The candle-lit cantina comes from Bar Lab, the hospitality team behind the acclaimed Broken Shaker bar brand situated in sibling Freehand hotels from NYC to LA. The 148-room Generator hotel debuted at the top tip of Dupont Circle in 2020 but waited for the pandemic to subside to flick on its food and beverage program (1900 Connecticut Avenue NW).
A timely Dia De Los Muertos party on Tuesday, November 1 christened the hot new Miami import that pays extra attention to its tacos. Corn tortillas are made with masa sourced from Mexico’s southern state of Oaxaca.
A portion of Hoja Taqueria’s profits goes directly back to the same family-owned farms cultivating the native heirloom corn.
Hoja Taqueria’s menu is strikingly similar to that of its year-old counterpart at Generator Miami. Starters include sweet potato or tuna tostadas, Key West pink shrimp ceviche, chicken tinga flautas, and three salsas punched up with pequin peppers and peanuts ($2 each). Dishes are relatively cheap ($9-$18), and the one-off splurge is a porcini-rubbed New York strip steak ($40) with red rice, refried beans, salsa roja and pickles.
Tacos, quesadillas, and burritos come with proteins like al pastor, carne asada, chicken, or mushrooms. A Mexican beer-battered fish taco featuring the catch of the day joins cabbage, red onion, and chipotle aioli.
Bar Lab director Christine Wiseman, a “Best American Bartender” nominee at Tales of the Cocktail, spearheads a drinks menu full of dehydrated fruits and offbeat ingredients ($16 each). Corn agave makes its way into the “Vanilla Corn Porn” alongside jalapeno-infused Ojo de Tigre, Licor 43, and lime juice.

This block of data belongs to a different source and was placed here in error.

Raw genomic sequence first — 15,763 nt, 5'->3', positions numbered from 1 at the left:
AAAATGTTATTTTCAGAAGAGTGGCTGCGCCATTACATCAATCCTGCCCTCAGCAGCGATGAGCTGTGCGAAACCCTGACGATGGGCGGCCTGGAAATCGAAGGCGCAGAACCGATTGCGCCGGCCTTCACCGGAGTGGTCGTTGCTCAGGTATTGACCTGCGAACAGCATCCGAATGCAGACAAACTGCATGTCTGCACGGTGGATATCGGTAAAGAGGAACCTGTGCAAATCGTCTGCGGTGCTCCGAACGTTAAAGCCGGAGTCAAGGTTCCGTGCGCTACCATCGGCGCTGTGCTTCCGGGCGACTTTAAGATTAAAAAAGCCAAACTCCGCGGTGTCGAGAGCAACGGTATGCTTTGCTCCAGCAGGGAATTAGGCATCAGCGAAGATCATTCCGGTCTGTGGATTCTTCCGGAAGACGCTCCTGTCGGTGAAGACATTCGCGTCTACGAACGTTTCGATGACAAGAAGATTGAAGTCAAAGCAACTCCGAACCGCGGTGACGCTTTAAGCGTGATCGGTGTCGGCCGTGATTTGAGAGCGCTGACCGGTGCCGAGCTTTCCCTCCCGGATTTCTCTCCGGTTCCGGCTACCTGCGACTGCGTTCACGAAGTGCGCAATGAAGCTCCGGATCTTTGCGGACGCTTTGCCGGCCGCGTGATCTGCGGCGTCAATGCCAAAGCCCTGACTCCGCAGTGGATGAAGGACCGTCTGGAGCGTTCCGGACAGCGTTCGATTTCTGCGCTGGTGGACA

A Mexican riff on an Old Fashioned loops in mezcal, tequila, St. George Nola Coffee, Oaxacan chocolate, roasted poblano, and chocolate bitters. A frozen fruity cocktail features tequila, vermouth, grapefruit, guava, agave ginger, and lime juice.
Rare spirits stocked behind the glowing bar make their way into mezcal and tequila flights ($25-$55).
The beer list centers around Monopolio’s Mexican lagers, and the beloved beer shows up in a spicy michelada ($10) with poblano peppers and pickled jalapeno.
Hours will eventually stretch from 11:30 a.m. to 11:30 p.m. daily. For now, dinner service runs Tuesday to Saturday from 4:30 p.m. to 9:30 p.m. Come spring, Hoja Taqueria will spill out onto a seasonal patio and pool deck.
The new Oaxacan oasis fills a void left behind when Shaw’s Espita Mezcaleria closed this fall to make way for Ghostburger.
Aside from Generator’s D.C. and Miami locations, which offer a mix of shared and private bedrooms, the boutique brand is largely scattered across Europe in cities like Paris, Rome, Stockholm, Venice, Amsterdam, Berlin, Copenhagen, and London.
Trendy co-working and hostel competitor Selina also just came to town, debuting in D.C.’s Union Market district with a breezy rooftop bar.